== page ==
ST. LOUIS -- On a day they learned their rotation had been thinned by a season-ending shoulder injury to Carlos Martinez, the Cardinals watched as the oft-injured Jaime Garcia showed himself healthy -- and dominant -- again. With eight strong innings, Garcia boosted the Cardinals to a 5-1 win over the Brewers that helped them maintain a three-game lead in the National League Central.
The Cardinals needed the victory to keep the Pirates from further threatening their division advantage. Pittsburgh had already won its eighth straight by the time the Cardinals took the field. St. Louis' magic number now sits at five, and with Saturday's win, the Cardinals also assured themselves no worse than the first Wild Card spot.
"It's definitely an exciting part of the season, especially how well we're playing," Garcia said afterward. "For me, personally, I'm real excited to be a part of this. But we're not where we want to be yet."
Garcia became the team's fifth 10-game winner while limiting the Brewers to seven hits over eight innings. With an effective sinker, he induced a heavy dose of ground-ball outs while also striking out eight. He was also treated to a quick four-run lead.
"I feel like for three days I don't get anything, and then when he pitches, I get everything all at once," said third baseman Matt Carpenter. "It's fun to play defense behind him."
The Cardinals pounced on Brewers rookie starter Tyler Wagner, who was making just his second Major League start and first since May 31. A two-run single by Kolten Wong capped the Cardinals' four-run first. Left fielder Matt Holliday tagged Wagner for a pair of two-run doubles.
MOMENTS THAT MATTERED Jolly Holliday: Starting on back-to-back days for the first time since aggravating a quad injury on July 29, Holliday delivered RBI doubles in the first and second innings. Holliday, who entered the game 1-for-8, played seven innings after not having lasted more than six in either of his previous two starts. He became the first Cardinals player since Gerald Perry (1992) to connect for RBI doubles in each of the first two innings.
"Just a real nice stroke, with the ball jumping off his bat," Cardinals manager Mike Matheny said. "You get guys on base, and then he's driving them in. That's the guy we want him to be." More >
In and out: Wagner, summoned from Double-A Biloxi earlier this week after winning the Southern League ERA title, surrendered five runs before recording his sixth out and was out of the game before the start of the fifth inning. But he spared himself more damage by inducing double plays in three of his four innings, including a terrific turn by shortstop Jean Segura and second baseman Yadiel Rivera in the fourth that followed Rivera's throwing error on another potential double-play grounder.
"When he's right, it's going to be lots of ground balls," Brewers manager Craig Counsell said. "There's going to be lots of contact."
Frenetic first: The Cardinals ambushed Wagner in the first inning, scoring four times and sending eight batters to the plate. It was the team's most fruitful opening frame since Aug. 25, when they scored four first-inning runs in a win over Arizona. The quick start positioned the Cardinals well, as they entered the game with a 66-14 record in games in which they scored at least four.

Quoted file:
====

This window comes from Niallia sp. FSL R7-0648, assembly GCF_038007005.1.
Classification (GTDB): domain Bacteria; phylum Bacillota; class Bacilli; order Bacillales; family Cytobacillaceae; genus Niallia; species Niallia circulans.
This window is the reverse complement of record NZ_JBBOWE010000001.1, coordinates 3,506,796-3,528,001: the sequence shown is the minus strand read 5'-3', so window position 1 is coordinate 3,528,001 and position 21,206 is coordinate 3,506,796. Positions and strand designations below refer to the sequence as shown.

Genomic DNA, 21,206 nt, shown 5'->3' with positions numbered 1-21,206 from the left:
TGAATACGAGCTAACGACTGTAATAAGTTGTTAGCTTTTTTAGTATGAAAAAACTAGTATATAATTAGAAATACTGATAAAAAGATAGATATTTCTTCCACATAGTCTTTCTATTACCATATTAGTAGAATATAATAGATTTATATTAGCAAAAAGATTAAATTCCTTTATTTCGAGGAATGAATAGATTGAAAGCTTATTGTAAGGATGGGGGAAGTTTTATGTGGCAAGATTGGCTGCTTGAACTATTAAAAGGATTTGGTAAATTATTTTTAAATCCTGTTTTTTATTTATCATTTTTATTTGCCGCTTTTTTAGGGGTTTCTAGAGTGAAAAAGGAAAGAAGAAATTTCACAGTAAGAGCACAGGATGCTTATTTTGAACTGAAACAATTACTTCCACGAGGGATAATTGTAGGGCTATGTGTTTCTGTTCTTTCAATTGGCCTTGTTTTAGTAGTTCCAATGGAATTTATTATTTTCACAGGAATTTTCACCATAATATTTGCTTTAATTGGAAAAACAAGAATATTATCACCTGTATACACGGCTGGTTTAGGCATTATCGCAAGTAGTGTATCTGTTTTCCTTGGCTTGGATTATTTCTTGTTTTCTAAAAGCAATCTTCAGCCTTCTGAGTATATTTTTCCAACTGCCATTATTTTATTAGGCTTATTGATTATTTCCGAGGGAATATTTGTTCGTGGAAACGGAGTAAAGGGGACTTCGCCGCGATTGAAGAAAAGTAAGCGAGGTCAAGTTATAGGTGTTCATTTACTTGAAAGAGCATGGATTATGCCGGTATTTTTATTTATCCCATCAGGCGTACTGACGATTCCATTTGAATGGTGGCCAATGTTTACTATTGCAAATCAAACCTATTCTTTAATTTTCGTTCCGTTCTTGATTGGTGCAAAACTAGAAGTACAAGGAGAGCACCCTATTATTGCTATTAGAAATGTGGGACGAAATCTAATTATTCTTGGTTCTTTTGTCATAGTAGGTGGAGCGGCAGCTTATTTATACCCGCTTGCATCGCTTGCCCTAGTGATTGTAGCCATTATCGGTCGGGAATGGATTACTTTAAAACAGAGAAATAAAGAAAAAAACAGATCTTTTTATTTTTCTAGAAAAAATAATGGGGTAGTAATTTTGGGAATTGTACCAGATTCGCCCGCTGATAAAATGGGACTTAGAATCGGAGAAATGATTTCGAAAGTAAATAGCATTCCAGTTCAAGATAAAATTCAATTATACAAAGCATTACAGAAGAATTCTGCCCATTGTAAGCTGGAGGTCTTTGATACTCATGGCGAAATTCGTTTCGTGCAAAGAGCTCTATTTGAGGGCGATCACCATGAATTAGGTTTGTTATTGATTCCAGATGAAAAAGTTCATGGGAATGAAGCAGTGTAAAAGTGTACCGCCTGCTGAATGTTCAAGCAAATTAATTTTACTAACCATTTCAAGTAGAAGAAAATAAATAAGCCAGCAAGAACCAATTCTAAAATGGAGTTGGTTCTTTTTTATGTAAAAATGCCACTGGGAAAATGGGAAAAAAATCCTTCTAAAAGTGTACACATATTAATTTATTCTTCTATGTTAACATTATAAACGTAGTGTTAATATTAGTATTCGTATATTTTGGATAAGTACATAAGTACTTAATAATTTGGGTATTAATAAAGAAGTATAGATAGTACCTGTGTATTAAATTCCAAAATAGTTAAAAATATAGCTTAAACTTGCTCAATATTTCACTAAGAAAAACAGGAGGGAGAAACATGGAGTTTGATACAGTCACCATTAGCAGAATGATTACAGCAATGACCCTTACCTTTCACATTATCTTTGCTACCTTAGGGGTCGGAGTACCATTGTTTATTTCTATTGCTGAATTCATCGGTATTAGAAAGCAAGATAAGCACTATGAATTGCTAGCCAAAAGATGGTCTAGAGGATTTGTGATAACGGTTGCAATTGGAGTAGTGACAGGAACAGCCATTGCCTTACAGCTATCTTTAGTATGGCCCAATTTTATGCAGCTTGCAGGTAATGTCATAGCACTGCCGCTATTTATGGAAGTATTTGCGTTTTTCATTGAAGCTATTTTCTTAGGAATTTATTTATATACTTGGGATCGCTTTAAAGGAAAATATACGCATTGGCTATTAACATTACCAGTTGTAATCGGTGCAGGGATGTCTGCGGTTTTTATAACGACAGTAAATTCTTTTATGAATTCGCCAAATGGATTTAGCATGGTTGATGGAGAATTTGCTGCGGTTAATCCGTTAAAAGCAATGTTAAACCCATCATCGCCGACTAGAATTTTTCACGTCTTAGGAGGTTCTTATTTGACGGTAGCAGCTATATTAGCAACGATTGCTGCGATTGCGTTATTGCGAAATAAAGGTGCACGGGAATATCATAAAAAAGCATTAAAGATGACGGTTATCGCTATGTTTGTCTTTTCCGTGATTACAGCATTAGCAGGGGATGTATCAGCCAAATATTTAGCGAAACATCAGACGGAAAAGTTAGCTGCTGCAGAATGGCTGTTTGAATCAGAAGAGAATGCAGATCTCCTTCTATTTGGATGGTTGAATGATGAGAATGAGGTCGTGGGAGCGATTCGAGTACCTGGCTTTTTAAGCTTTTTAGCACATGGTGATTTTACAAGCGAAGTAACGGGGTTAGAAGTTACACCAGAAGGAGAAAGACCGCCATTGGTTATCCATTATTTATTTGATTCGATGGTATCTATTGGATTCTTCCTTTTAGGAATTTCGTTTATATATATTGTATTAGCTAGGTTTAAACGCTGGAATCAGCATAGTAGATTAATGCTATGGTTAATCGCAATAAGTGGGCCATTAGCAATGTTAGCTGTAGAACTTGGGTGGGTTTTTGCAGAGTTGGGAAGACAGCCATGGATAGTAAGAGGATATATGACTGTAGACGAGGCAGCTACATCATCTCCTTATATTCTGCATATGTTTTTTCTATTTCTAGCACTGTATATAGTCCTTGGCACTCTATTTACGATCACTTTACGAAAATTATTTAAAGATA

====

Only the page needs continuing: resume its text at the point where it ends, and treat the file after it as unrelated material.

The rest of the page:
"This isn't a team you want to leave hanging around," Wong said. "They have a bunch of young guys who are really talented. The thing you want to do is try to get ahead early and keep them down as much as you can."
They're official: Outfielder Michael Reed and right-hander Adrian Houser became the 10th and 11th players to make their Major League debuts for the Brewers this season, Reed smacking a pinch-hit double in the sixth inning and Houser working around a single and a walk in a scoreless eighth. Cardinals fans offered a respectful ovation for Reed after he doubled down the left-field line in his first Major League at-bat, and Reed promptly scored the first run of his career on Jonathan Lucroy's single.
"I can't even explain how awesome it was," Reed said. More >
"It's pretty historic. I don't think anybody's been a part of a division like that. It almost seems impossible that, as much as we play in the division, that three teams could have this many wins. It just goes to show you we played really well out of the division." -- Holliday, on the Cardinals (98 wins), Pirates (95) and Cubs (89) still boasting the NL's three best records
SOUND SMART WITH YOUR FRIENDS
Saturday's win improved the Cardinals to 55-25 at home this season. Only two times in franchise history has the club finished with more home wins. The 1943 team had 53, one year after posting a 60-win season at home. The 1927 Cardinals also had 55 home victories.
For the Brewers the defeat sealed 90-plus losses for the first time since 2004.
Only hours after learning the news on Martinez, the Cardinals had to remove Carpenter before the start of the sixth due to tightness in his left hip. The team announced the move as precautionary, and Carpenter was already lobbying Matheny to put him back in the lineup on Sunday. More >
WHAT'S NEXT Brewers: Sunday starter Tyler Cravy is 0-8 with a 6.21 ERA, including 0-6 with a 6.52 ERA as a starter, but at least he'll return to the scene of his greatest success. The right-handed rookie made his debut on Busch Stadium on June 2 and dueled Jaime Garcia for seven innings of a 1-0 Brewers loss, allowing that Cardinals run on only four hits.
Cardinals: In their final regular-season game at Busch Stadium, the Cardinals will close out a four-game series against the Brewers by sending their best home pitcher to the mound. John Lackey, who has a 1.97 home ERA this season, is looking to become the fourth pitcher to have a 10-win season at Busch Stadium III. First pitch is scheduled for 1:15 p.m. CT.